The stand-up harness allows a fisher to use their leg and back muscles to fight large fish. No chair is used, and the fisher doesn’t need to use a lot of arm strength. Lance figured that sharks had now joined our party and were taking advantage of the hooked fish around the boat for easy meals.
I caught another 15lb Bonita which Lance then rigged on a special single hook harness using 600lb steel leader on a rod equipped with a two-speed reel loaded with 200lb braid line.
We dropped the Bonita over the side of the boat and lowered it to a depth of about 30 feet. It wasn’t five minutes before significant chomping could be felt through the line. We gave it a few minutes to hook up, but the first time the shark took the bait it only lasted about a minute before the bait came free. It obviously had grabbed a portion of the Bonita that was hook free. Several seconds later it, or another shark, grabbed the bait and began swimming off. We left it for a minute to hook up, and then set the hook.
Using your body to fight a large fish is quite an experience. A lot depends on balance. If you let yourself lean forward to far, recovering your balance is almost impossible. I learned this the hard way having almost gone over-board and would have had not Lance pushed me back on to my heels.
Through steadily and repeatedly squatting I was able to raise the rod tip, then lower it by standing giving me the chance to take in line. The Shark made several decent runs, but the drag on the reel was cranked down to about 80lbs, which didn’t give the fish much of a chance.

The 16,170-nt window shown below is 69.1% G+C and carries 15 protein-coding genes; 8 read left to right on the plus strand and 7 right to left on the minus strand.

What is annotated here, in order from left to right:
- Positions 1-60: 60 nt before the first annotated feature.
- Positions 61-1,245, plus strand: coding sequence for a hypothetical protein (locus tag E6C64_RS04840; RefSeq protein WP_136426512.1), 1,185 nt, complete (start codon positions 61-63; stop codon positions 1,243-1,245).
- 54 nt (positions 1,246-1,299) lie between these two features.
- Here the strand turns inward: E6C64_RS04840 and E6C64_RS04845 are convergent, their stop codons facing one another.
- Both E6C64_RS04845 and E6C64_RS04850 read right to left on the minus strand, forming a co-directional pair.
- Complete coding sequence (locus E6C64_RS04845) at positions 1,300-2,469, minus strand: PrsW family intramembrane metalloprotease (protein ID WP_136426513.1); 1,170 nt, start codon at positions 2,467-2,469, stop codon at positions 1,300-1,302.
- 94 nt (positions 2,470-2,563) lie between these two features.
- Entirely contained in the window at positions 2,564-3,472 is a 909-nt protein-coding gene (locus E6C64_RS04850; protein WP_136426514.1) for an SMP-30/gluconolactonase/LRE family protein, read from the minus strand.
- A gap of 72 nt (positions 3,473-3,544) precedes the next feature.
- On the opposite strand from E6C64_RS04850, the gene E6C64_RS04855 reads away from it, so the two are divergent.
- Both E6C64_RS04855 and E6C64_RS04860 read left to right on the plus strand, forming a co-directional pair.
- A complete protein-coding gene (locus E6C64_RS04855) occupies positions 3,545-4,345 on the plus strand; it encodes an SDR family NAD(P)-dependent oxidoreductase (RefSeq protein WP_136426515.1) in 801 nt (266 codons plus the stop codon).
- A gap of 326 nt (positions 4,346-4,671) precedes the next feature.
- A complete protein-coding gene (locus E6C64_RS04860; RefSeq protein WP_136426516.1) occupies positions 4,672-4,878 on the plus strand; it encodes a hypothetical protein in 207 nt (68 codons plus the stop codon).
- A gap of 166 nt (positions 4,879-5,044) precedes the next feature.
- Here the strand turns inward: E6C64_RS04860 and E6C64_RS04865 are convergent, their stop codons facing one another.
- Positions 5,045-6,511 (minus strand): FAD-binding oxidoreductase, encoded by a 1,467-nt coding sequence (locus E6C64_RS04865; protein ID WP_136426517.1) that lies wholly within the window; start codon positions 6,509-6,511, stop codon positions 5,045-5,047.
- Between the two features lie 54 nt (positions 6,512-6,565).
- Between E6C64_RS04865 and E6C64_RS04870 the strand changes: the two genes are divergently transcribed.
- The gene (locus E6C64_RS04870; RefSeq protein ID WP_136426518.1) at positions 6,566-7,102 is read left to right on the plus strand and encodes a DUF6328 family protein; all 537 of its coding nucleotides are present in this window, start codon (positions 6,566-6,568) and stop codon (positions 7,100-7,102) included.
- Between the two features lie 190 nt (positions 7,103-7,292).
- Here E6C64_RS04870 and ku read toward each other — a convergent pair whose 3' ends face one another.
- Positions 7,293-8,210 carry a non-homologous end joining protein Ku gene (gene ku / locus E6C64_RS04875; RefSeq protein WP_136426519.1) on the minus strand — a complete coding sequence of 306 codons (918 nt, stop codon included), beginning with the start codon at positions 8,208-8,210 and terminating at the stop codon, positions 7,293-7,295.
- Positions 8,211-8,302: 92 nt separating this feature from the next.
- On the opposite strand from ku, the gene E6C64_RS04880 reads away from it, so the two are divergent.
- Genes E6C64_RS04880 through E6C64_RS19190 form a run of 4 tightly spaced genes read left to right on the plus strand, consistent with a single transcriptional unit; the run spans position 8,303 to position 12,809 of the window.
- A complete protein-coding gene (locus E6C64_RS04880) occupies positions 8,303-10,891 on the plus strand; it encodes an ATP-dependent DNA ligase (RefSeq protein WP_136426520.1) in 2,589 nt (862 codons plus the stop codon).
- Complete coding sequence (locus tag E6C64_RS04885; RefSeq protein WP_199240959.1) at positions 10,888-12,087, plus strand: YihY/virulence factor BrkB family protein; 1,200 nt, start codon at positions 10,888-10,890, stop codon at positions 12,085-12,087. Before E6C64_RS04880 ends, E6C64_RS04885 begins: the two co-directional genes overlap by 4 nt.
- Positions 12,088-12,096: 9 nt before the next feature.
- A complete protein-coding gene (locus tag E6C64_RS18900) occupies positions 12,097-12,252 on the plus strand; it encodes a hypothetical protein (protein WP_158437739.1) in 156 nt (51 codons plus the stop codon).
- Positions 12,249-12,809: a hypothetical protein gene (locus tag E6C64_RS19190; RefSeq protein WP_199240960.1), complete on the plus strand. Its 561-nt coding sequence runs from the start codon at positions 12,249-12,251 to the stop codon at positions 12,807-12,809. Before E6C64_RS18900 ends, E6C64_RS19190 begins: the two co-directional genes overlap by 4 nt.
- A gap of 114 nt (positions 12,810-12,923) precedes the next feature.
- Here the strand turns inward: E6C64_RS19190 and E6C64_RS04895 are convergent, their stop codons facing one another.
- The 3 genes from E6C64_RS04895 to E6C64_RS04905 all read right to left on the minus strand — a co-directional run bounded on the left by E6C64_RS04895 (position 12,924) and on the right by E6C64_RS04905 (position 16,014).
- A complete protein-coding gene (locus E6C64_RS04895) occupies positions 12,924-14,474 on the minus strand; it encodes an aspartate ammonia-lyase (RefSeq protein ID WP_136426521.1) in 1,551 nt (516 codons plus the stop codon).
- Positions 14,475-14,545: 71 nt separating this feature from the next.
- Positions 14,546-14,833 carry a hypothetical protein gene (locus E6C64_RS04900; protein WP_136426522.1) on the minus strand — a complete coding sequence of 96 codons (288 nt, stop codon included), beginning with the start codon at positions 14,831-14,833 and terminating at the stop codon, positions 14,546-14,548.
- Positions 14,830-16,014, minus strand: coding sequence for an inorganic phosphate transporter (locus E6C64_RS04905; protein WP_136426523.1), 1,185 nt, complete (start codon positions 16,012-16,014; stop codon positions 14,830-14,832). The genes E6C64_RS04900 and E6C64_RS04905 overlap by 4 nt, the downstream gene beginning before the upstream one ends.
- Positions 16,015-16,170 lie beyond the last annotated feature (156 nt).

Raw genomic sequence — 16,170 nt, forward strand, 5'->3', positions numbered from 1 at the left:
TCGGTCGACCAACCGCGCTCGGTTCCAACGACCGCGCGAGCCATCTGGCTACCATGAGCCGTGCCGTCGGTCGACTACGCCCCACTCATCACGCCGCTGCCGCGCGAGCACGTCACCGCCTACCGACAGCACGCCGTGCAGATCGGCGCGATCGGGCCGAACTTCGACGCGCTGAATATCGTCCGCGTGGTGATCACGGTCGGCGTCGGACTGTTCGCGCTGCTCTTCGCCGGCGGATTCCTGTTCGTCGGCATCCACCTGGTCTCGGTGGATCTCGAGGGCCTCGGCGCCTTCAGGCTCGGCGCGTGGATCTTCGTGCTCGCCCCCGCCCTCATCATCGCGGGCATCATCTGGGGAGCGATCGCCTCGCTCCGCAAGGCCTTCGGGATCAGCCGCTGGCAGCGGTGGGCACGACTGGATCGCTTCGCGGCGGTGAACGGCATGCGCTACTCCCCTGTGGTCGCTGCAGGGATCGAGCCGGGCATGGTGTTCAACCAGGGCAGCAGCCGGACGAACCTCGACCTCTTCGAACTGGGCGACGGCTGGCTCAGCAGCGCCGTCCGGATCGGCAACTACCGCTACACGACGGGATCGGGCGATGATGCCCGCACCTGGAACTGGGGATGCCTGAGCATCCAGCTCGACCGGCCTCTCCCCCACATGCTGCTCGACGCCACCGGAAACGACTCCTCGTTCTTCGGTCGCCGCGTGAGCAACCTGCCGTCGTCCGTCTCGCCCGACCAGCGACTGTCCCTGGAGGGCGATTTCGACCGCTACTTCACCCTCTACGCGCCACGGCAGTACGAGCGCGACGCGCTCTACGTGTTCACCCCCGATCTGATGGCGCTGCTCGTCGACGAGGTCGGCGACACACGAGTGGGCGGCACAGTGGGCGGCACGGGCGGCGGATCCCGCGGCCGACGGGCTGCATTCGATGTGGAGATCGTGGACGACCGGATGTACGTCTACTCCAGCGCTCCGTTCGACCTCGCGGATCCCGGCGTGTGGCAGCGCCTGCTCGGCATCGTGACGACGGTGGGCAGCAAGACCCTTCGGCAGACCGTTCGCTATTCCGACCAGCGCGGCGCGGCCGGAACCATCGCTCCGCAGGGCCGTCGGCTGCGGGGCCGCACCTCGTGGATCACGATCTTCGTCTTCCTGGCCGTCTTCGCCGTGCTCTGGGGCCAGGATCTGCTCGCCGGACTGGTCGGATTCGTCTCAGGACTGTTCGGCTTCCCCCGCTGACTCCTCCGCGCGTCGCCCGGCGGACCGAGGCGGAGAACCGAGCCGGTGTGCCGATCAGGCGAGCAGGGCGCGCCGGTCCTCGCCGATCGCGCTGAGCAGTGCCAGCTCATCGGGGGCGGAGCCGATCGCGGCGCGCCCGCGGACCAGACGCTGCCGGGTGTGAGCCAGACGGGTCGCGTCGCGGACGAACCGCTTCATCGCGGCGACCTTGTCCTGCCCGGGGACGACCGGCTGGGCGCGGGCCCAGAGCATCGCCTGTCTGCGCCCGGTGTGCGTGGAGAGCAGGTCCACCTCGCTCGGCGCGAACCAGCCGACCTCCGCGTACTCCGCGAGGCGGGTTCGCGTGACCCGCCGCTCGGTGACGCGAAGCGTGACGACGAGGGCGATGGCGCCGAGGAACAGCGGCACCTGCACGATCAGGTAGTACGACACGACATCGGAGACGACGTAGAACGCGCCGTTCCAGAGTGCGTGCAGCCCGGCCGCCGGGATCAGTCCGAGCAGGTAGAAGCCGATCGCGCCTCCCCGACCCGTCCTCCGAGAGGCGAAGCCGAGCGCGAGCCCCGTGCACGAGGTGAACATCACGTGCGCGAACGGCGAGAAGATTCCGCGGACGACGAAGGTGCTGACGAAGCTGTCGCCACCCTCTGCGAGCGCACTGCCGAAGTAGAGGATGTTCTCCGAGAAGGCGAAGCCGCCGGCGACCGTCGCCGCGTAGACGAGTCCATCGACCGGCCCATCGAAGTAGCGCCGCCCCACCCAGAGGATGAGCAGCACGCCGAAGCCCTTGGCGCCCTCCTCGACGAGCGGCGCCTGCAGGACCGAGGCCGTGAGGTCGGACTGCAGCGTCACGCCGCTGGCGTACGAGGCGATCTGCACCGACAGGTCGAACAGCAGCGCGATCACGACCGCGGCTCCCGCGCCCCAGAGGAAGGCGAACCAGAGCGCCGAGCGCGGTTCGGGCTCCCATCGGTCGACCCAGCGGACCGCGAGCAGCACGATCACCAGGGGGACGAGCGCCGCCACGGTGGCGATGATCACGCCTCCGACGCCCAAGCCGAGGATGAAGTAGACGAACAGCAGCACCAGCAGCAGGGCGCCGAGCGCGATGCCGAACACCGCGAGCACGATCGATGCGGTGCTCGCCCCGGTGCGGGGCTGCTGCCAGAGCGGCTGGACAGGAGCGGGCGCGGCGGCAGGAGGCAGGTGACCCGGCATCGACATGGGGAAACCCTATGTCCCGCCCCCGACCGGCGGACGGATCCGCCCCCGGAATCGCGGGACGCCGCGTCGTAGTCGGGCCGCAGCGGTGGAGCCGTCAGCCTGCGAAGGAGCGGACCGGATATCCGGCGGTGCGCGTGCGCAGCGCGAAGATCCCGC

The key is to never give the fish a chance to run and re-oxygenate itself. By continually turning the fish’s head back towards the boat, you accomplish two things. One, the fish loses hope of escaping, and two, its muscles suffer from lactic shock resulting from the lack of oxygen required to clear the Lactic acid from their muscles. The key is to never stop pumping the rod and taking in line.
Within 15 minutes I had a 300lb White Tip Shark, or also known as a Bull Head Shark, up along side the boat. After taking a few photos and giving the fish a chance to recover from the struggle, Jon snipped the wire leader close up to the Sharks mouth, and the shark swam free.
Fish recover quickly from lactic shock, which means they are less likely to fall prey to other predators in the sea. An exhausted fish that experienced a number of long runs means it is unable to recover significantly for a considerable period of time.
Not long after we released the Shark, the sky began clouding over so we headed in-shore to see about catching some dinner. Using chunks of Bonita on two-hook rigs with 2-ounce sinkers, we were able to haul in a number of nice eating Yellow Tail.
Upon our return to the marina, we were met by an over-sized fork lift which placed our boat on a temporary crib so we could wash down and flush vital components of the boat.
A big thanks to Jon, Lance and Roy for the wonderful day. Lance is an expert fisher and experienced adaptive fishing coach. He organizes adaptive adventures throughout the world and has a network of accessible facilities that offer pretty near every type of fishing imaginable. Lance is also a Bass Classic winner and holds a number of world records, many of which were caught on a fly. Lance Glaser can be reached directly at tell: 970-470-2871, or by email at: firstname.lastname@example.org.